An aerial image of the Kramer Avenue slide, from a stack in the Fire Hall where a state team is helping affected Sitkans apply for aid. (Emily Kwong/KCAW photo)

Today (09-02-15) , a state team sat down with Sitkans affected by last month’s landslides. Now that Governor Bill Walker has declared a disaster, new lines of relief funds are available for the next 60 days.

Six staff with the Division of Homeland Security and Emergency Management and one state geologist will be in Sitka for two days, to walk city officials and citizens through the process of procuring disaster aid. The Governor has capped aid to Sitka at $1 million.

In addition to public assistance, the state offers individual and family assistance for essential needs. That includes: all those who sustained damage to their primary property, primary mode of transport, or incurred expenses from medical, funeral, dental, or Sitkans who evacuated and paid for temporary lodging.


Debbie Reed is with the Division of Homeland Security, helping Sitkans apply for individual and family grants. (Emily Kwong/KCAW photo)

“There may be people that had flooding in their homes from the water, from the run-off, and people may not have reported that,” said Debbie Reed with the Division. “We want those folks to come in as well.”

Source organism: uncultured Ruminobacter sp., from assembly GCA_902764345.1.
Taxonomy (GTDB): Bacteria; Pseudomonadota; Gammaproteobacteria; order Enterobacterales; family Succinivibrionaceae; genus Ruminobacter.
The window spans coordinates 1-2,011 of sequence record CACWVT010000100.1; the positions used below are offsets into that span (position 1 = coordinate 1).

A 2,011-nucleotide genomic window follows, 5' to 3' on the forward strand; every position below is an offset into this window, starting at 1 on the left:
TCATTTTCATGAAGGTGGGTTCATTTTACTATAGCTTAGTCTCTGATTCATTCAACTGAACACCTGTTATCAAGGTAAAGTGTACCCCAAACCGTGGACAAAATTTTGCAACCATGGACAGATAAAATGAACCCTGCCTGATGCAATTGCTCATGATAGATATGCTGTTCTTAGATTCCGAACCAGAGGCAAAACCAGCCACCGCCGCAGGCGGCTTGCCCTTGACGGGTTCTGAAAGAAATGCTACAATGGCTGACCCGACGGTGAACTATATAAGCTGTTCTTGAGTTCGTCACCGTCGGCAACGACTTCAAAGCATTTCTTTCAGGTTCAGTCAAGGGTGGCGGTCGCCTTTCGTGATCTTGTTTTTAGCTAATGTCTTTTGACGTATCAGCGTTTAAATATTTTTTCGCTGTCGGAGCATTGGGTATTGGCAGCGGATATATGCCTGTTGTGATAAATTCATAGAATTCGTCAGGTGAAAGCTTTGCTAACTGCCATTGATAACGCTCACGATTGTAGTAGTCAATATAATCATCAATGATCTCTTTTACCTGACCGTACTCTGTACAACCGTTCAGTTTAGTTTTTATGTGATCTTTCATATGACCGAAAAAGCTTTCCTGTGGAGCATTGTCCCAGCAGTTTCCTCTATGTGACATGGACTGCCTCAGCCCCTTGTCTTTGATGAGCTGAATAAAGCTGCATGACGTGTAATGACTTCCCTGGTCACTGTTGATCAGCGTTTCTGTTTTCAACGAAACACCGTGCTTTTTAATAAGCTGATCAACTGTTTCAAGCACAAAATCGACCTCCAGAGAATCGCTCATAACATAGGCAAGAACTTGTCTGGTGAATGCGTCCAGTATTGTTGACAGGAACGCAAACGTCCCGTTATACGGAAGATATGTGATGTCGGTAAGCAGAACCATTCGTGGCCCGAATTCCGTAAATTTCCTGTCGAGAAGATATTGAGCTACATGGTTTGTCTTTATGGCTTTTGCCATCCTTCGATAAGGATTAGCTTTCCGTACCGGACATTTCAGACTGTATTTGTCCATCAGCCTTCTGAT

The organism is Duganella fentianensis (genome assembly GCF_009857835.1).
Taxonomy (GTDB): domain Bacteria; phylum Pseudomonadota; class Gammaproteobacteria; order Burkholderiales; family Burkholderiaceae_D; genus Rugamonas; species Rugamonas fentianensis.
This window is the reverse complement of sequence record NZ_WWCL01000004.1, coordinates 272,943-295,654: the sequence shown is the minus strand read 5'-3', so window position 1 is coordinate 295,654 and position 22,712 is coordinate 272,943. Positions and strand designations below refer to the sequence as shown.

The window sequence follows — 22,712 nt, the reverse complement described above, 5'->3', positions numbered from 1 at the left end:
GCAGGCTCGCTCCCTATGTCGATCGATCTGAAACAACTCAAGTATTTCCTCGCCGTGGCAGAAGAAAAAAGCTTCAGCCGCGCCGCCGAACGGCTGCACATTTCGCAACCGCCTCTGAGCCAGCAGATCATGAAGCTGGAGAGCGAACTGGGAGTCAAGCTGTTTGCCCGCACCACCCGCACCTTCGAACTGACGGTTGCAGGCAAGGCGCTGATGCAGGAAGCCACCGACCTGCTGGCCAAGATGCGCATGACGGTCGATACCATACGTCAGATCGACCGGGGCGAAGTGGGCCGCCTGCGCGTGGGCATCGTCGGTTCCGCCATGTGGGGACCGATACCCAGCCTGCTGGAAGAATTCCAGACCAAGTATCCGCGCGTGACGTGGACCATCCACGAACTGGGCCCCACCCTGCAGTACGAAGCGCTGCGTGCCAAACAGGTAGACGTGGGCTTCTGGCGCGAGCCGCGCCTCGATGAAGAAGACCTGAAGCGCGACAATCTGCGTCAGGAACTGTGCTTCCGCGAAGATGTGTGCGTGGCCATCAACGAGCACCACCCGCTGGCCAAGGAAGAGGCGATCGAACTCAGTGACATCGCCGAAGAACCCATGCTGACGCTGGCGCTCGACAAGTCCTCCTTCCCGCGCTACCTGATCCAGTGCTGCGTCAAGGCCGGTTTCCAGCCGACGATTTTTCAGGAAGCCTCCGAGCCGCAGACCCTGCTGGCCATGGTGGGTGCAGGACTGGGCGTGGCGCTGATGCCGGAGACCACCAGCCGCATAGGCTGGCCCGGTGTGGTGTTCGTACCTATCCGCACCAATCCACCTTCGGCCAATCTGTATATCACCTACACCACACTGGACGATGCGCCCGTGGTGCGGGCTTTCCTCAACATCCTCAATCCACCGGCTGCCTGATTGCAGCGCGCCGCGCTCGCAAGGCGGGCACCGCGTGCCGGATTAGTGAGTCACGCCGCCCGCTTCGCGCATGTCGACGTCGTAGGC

Reed adds, “[The damage or loss] has to be result of this rainstorm event, because the Governor’s declaration was specific with regard to this.”

That statute does not include homes under construction, as was the case for many involved in the Kramer Avenue slide. Even so, Reed says the state wants all affected Sitkans to apply and that Alaska is only one of five states in the country to offer grants to individuals and families.

“It used to be a $5000 cap. Our individual family grant program is by statute one half of the FEMA amount and this year that happens to be $16,450 dollars,” said Reed.

Inspectors will visit damaged properties and a mitigation team is also on the ground, gathering facts about the slide area and the potential for future slides. The division helps fund mitigation through state grants, but it’s too early to say whether they would do that for Sitka.

Reed says amid the travels of President Barack Obama and ongoing wildfires in the interior, Sitka is a top priority.

“In every single briefing that we’ve had, the first thing out of our incident commander’s mouth is, ‘Our first priority – regardless of anything else –  is Sitka.'”

Sitkans can apply for individual assistance in person at the Fire Hall tomorrow from 8 a.m. to 5 p.m. or online at They are required to bring personal identification, proof of occupancy, proof of ownership or a rental contract, and a description of the damages sustained. The deadline is October 26th and applications take 3-6 weeks to process.


A topographical map of the Kramer Avenue slide. (Emily Kwong/KCAW photo)